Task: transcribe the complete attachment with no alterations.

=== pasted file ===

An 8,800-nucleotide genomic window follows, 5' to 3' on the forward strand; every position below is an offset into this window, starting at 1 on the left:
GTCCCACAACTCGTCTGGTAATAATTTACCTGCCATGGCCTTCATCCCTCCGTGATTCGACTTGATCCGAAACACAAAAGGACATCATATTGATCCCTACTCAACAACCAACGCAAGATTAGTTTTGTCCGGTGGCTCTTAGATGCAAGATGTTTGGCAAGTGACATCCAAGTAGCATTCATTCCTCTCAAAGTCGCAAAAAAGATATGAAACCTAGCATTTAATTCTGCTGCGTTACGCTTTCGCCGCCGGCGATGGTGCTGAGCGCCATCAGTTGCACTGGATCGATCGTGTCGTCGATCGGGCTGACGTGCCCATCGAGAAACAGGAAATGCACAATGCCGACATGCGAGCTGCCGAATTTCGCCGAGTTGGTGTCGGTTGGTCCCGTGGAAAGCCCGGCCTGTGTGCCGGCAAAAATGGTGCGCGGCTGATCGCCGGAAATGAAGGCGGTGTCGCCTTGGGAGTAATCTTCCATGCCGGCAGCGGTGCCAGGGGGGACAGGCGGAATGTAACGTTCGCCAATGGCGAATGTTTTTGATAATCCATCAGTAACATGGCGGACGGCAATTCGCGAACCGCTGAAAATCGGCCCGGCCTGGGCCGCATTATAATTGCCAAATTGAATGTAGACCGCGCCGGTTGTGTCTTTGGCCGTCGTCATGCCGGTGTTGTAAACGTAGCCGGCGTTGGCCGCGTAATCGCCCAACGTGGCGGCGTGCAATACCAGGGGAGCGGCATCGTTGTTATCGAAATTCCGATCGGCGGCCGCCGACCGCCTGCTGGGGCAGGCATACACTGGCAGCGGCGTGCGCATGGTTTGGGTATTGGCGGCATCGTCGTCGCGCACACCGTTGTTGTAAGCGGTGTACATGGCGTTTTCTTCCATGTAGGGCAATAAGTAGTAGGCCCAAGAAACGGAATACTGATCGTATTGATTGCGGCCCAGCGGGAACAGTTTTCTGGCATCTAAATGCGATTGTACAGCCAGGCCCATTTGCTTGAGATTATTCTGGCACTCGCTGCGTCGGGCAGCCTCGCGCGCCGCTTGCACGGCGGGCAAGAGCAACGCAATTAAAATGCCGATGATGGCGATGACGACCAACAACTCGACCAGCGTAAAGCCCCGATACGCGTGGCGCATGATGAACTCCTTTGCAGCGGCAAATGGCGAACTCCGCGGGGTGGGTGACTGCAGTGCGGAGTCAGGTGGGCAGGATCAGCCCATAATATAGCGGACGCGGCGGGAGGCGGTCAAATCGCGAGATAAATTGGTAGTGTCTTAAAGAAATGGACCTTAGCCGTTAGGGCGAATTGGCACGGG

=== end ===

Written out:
An 8,800-nucleotide genomic window follows, 5' to 3' on the forward strand; every position below is an offset into this window, starting at 1 on the left:
GTCCCACAACTCGTCTGGTAATAATTTACCTGCCATGGCCTTCATCCCTCCGTGATTCGACTTGATCCGAAACACAAAAGGACATCATATTGATCCCTACTCAACAACCAACGCAAGATTAGTTTTGTCCGGTGGCTCTTAGATGCAAGATGTTTGGCAAGTGACATCCAAGTAGCATTCATTCCTCTCAAAGTCGCAAAAAAGATATGAAACCTAGCATTTAATTCTGCTGCGTTACGCTTTCGCCGCCGGCGATGGTGCTGAGCGCCATCAGTTGCACTGGATCGATCGTGTCGTCGATCGGGCTGACGTGCCCATCGAGAAACAGGAAATGCACAATGCCGACATGCGAGCTGCCGAATTTCGCCGAGTTGGTGTCGGTTGGTCCCGTGGAAAGCCCGGCCTGTGTGCCGGCAAAAATGGTGCGCGGCTGATCGCCGGAAATGAAGGCGGTGTCGCCTTGGGAGTAATCTTCCATGCCGGCAGCGGTGCCAGGGGGGACAGGCGGAATGTAACGTTCGCCAATGGCGAATGTTTTTGATAATCCATCAGTAACATGGCGGACGGCAATTCGCGAACCGCTGAAAATCGGCCCGGCCTGGGCCGCATTATAATTGCCAAATTGAATGTAGACCGCGCCGGTTGTGTCTTTGGCCGTCGTCATGCCGGTGTTGTAAACGTAGCCGGCGTTGGCCGCGTAATCGCCCAACGTGGCGGCGTGCAATACCAGGGGAGCGGCATCGTTGTTATCGAAATTCCGATCGGCGGCCGCCGACCGCCTGCTGGGGCAGGCATACACTGGCAGCGGCGTGCGCATGGTTTGGGTATTGGCGGCATCGTCGTCGCGCACACCGTTGTTGTAAGCGGTGTACATGGCGTTTTCTTCCATGTAGGGCAATAAGTAGTAGGCCCAAGAAACGGAATACTGATCGTATTGATTGCGGCCCAGCGGGAACAGTTTTCTGGCATCTAAATGCGATTGTACAGCCAGGCCCATTTGCTTGAGATTATTCTGGCACTCGCTGCGTCGGGCAGCCTCGCGCGCCGCTTGCACGGCGGGCAAGAGCAACGCAATTAAAATGCCGATGATGGCGATGACGACCAACAACTCGACCAGCGTAAAGCCCCGATACGCGTGGCGCATGATGAACTCCTTTGCAGCGGCAAATGGCGAACTCCGCGGGGTGGGTGACTGCAGTGCGGAGTCAGGTGGGCAGGATCAGCCCATAATATAGCGGACGCGGCGGGAGGCGGTCAAATCGCGAGATAAATTGGTAGTGTCTTAAAGAAATGGACCTTAGCCGTTAGGGCGAATTGGCACGGG